This fascinating study fills an important gap in the historiography of the German Jewish experience from 1933 to 1941. By focusing on men’s experiences, Huebel (Univ. of the Fraser Valley, Canada; Alexander College, Canada) challenges previous claims about men’s gendered responses to Nazi persecution, which have generally painted them as passive victims. A careful analysis of memoirs reveals how German Jewish men reacted to attacks on their masculinity. The Nazi regime attempted to emasculate Jewish men as veterans, workers, fathers, and husbands, depriving them of opportunities to fulfill socially accepted gendered roles as soldiers and as providers for and protectors of their families. However, as Huebel points out, German Jewish men asserted their masculinity to the extent they could as the regime persecuted and defamed them. This resistance also created opportunities for German Jewish men to fulfill their roles as providers and protectors by creating closer emotional bonds with their wives and children. This is a story of the gradual adaptations German Jewish men and their families made in the face of increasing legal restrictions, defamation, and violence. Huebel tells it very well. This is crucial reading. Summing Up: Essential. Advanced undergraduates through faculty. —M. A. Mengerink, Lamar University


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Shambaugh wisely suggests changing the approach to Asian international relations from a country-by-country area studies strategy to a holistic analysis of the Indo-Pacific as a whole.

—S. C. Hart, William and Mary

International relations of Asia, ed. by David Shambaugh. Rowman & Littlefield, 2022. 514p bibl index ISBN 9781538162842, $130.00; ISBN 9781538162859 pbk, $49.00; ISBN 9781538162866 ebook, contact publisher for price.

Shambaugh (George Washington Univ.) revised and updated his popular edited collection on Asian international relations, which has served as an excellent student reference for many years. His masterful opus offers a nuanced approach to understanding the regional competition that forces many of Asia’s neighboring nations—China, Japan, Taiwan, South Korea, North Korea, Vietnam, Cambodia, Malaysia, Singapore, Indonesia, and even Pakistan—to find ways to coexist peacefully. He identifies five particular variables, whose consequences most merit attention: China’s increasingly assertive “wolf warrior” diplomacy; the US-China power rivalry; the emergence of regional multilateralism; a dangerously nuclear Korean peninsula; and, most worrisome, Taiwan—a ticking time bomb. Ancillary problems to add to the mix range from Chinese adventurism in the South and East China Seas and the blossoming China-Russia partnership to aging populations in all the northeastern Asian countries, upcoming leadership changes in several states, and the potential for military accidents in a number of the region’s rivals. Shambaugh wisely suggests changing the approach to Asian international relations from a country-by-country area studies strategy to a holistic analysis of the Indo-Pacific as a whole. Summing Up: Essential. Undergraduates through faculty; professionals; general readers. —S. C. Hart, William and Mary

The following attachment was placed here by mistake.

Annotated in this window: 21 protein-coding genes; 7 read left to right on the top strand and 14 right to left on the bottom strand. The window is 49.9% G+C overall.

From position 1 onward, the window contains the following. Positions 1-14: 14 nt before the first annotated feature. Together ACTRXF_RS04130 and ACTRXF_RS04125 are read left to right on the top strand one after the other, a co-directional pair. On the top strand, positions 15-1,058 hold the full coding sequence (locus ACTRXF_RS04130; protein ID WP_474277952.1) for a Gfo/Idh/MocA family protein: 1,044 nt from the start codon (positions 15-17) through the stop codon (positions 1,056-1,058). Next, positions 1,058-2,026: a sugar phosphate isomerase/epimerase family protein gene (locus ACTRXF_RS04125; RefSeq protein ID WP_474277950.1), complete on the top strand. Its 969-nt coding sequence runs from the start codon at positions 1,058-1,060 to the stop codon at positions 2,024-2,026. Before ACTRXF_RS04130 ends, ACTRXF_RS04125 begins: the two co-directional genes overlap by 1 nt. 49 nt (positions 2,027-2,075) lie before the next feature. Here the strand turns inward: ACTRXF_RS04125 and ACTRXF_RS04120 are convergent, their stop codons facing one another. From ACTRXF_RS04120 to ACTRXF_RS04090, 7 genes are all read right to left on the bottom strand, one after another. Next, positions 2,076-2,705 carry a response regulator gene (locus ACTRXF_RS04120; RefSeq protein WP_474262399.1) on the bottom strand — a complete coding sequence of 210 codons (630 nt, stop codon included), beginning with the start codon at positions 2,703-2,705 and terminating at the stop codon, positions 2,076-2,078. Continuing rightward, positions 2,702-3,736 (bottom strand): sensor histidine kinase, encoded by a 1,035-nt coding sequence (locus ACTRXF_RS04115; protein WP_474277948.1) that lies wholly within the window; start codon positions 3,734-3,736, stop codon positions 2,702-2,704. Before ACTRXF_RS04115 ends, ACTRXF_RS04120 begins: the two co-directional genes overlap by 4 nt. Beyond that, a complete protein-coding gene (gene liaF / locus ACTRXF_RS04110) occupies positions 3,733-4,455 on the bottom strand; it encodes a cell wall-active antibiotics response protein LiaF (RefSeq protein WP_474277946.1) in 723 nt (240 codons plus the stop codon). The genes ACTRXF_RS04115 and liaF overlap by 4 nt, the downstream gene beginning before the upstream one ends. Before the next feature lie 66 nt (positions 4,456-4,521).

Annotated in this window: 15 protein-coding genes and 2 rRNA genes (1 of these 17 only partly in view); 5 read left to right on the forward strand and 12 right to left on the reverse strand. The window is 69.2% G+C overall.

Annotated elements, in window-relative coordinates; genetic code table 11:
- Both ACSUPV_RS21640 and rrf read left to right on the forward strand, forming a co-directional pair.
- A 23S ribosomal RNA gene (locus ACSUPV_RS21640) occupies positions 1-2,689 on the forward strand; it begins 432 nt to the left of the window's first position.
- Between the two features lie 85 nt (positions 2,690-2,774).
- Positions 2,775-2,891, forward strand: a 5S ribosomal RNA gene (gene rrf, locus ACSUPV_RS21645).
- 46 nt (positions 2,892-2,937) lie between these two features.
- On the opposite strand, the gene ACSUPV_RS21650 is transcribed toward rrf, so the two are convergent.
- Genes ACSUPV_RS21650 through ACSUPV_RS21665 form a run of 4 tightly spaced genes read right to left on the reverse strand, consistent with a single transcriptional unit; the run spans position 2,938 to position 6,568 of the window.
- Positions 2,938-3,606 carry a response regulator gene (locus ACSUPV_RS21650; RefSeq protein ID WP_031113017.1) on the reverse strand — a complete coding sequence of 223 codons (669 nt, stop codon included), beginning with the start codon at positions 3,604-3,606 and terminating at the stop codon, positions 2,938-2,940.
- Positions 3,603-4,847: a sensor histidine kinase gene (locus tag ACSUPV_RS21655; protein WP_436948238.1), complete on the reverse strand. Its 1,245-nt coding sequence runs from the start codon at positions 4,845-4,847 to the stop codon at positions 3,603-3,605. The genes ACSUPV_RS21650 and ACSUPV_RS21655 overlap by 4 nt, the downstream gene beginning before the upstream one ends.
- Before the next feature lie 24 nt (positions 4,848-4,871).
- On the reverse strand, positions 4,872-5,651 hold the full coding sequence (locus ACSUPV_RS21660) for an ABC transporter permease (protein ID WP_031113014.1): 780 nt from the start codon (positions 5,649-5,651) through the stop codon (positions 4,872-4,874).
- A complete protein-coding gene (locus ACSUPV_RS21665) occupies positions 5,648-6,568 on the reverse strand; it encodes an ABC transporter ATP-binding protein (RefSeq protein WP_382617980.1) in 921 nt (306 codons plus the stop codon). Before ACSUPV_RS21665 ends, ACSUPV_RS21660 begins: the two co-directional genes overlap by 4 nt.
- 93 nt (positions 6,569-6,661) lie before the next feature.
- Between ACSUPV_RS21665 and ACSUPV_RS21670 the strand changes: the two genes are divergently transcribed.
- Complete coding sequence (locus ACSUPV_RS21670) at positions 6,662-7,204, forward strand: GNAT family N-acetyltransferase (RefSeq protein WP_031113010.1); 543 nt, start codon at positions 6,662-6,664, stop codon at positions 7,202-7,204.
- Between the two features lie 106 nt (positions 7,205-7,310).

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Aftermath is a remarkably well-written book that deserves to be widely read.

—J. Fischel, emeritus, Millersville University

Jähner, Harald. Aftermath: life in the fallout of the Third Reich, 1945–1955, tr. by Shaun Whiteside. Knopf, 2022 (c2021). 416p bibl index ISBN 9780593319734, $30.00; ISBN 9780593319741 ebook, contact publisher for price.

This important contribution considers ordinary Germans’ responses to their defeat following WW II. After the war, the German population included nine million people who had been bombed out of their homes, millions of Wehrmacht soldiers returning from captivity as POWs, and 14 million refugees and exiles. As they sought to resurrect their former lives, many Germans viewed themselves as victims of the war—especially those women who were raped by Russian soldiers—given the vast hunger that followed and the black market that exploited their misery. What collective memory in postwar Germany did not examine, however, was the average German’s role in addressing the Holocaust. Drawing from abundant sources, Jähner, a cultural journalist and former editor of The Berlin Times, states “there was no room in many people’s thoughts and feelings for the murder of millions of German and European Jews.” He explains that this blind spot in historical memory was in part due to the survival instinct most Germans experienced, shutting out feelings of guilt when it came to the Jews; unsettling to anyone with faith in humanity. Aftermath is a remarkably well-written book that deserves to be widely read. Summing Up: Highly recommended. General readers through graduate students. —J. Fischel, emeritus, Millersville University